The markets took a bit of a breather today after the 3-day, 400 point rebound we have seen on the Dow. Selling was mild despite oil prices shooting closing at $104 a barrel.
There was certainly no help from the earnings picture today as Walgreen Co. ( WAG ) and Carnival Corp ( CCL ) pushed lower following their earnings results. Canadian railway play Canadian Pacific Railway Ltd. ( CP ) also got hit after giving much lower-than-expected guidance. The news of common stock offerings took down high-yield plays American Capital Agency ( AGNC ) and Invesco Mortgage Capital ( IVR ). Meanwhile, Wall Street upgrades helped bump shares of Tim Horton's ( THI ) and Nordstrom Inc. ( JWN ) higher by the close. A couple of more dividend increases from the financial sector today, with Bank of New York Mellon ( BK ) and Fifth Third Bancorp ( FITB ) announcing boosts in their payouts. Both stocks were little moved by the close.
I want to spend some time today talking about the power of compound interest and why age isn't as big an issue as many think if you are putting your money in the right income-producing investment vehicles. Let's look at some examples using our compound interest calculator .
Investor #1 starts investing $5k a year at age 25 and does so for 40 years ($200K total invested) in Bank CDs, money markets, etc. averaging 3% a year. After 40 years, this person's nest egg becomes worth just over $652K.
Investor #2 starts investing just over $4K a year at age 45 and does so for 20 years ($81K total invested) in dividend-paying stocks that historically average an 11% annual return, this person's nest egg becomes worth over $653K.
Investors #3 starts investing $5K a year at age 55 and does so for 20 years ($100K total invested) in dividend-paying stocks that historically average an 11% annual return, this person's nest egg becomes worth over $806K.
First of all, you see how strong a factor compound interest is when it comes to putting money to work over a period of time. Then, you will notice the danger of being too conservative with your money (as Investor #1 is). They had the right idea is starting young, but they chose too conservative an investment road. Lastly, you see that age is not really a factor when it comes to being invested properly. This example should inspire many individuals who make the mistake of thinking it's too late to make a difference for your retirement. It certainly is not, as long as you're investing in the right dividend-paying stocks! Anyone that read last week's data from EBRI stating 27% percent of workers said they are "not at all confident" about their retirement savings (Another 23% said they are "not too confident" - amounting to about half of workers worried about saving enough for their future retirement) should find solace in the example I have given above.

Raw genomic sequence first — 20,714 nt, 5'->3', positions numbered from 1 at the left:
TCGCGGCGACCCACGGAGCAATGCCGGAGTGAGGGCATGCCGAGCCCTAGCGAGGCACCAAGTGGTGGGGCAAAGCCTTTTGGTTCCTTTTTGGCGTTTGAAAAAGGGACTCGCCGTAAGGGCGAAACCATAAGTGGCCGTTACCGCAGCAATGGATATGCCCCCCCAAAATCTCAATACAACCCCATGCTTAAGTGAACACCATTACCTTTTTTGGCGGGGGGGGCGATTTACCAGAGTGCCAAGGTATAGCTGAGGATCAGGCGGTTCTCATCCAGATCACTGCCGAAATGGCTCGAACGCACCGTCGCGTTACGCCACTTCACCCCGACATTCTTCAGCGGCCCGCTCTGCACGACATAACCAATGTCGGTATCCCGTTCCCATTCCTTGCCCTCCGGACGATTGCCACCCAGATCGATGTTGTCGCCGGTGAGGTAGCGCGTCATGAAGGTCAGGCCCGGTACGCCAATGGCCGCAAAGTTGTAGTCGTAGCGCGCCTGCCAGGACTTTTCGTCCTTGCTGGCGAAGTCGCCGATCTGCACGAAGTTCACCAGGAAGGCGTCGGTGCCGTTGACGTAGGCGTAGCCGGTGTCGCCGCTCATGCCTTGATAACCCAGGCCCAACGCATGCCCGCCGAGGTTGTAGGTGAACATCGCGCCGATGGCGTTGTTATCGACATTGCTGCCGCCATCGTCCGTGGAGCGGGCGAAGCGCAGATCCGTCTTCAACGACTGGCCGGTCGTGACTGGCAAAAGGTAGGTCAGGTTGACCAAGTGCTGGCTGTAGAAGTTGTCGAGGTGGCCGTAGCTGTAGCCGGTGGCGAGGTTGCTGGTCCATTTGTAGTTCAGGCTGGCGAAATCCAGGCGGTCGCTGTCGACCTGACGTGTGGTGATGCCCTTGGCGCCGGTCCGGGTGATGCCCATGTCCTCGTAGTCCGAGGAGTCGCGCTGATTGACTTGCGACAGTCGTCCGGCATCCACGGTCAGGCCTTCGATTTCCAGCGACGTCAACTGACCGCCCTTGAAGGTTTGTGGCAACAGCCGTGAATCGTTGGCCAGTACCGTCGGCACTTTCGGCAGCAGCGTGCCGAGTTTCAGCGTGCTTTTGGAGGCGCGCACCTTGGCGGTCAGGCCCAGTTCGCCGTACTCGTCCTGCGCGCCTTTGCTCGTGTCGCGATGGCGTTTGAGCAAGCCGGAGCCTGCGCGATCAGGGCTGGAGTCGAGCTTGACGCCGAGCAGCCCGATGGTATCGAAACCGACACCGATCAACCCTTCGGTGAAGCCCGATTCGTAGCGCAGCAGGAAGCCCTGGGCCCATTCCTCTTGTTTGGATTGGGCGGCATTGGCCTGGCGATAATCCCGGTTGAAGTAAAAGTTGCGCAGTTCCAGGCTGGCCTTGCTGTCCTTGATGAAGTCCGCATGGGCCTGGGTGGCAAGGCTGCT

The retirement story can hit hard for women especially. The latest statistics show that women earn about 76% of what men earn over their lifetime. Plus, women spend an average of 12 years out of the workforce, whether it's taking care of children or loved ones. Other key factors for women to consider when it comes to getting a handle on their own retirement: potential for divorce, women tend to live longer so longevity is a concern, a married couple's combined Social Security benefit tends to be reduced by one-third to one-half when one spouse dies (again, women usually outlive men).
The bottom line is for individuals to get started and consistently stay with the process of building a huge nest egg, whether it is starting from scratch and opening your first online brokerage account, educating oneself as to what dividend stocks can work best to generate returns, automating the process of getting money to be put to work into your brokerage account, and lastly just keeping a watchful eye over your portfolio each month. No one will care more about your finances than YOU!
There is an old adage that says "luck is what happens when preparation meets opportunity." I'll accept that as just part of the overall equation. Everyone that reads my daily newsletter knows I am a preacher of persistence, consistency, and sacrifice. Yes, the more you prepare, the more often luck seems to come your way. Throw in many other factors that go with that, including those willing to put "sweat equity" into building ideas into dreams. Are you "lucky"? If not, the time to start getting lucky is now!
Thanks for reading, and I'll see you tomorrow! P.S. Please pass this e-mail on to someone you think can use some financial motivation. Thanks again!
Created by Dividend.com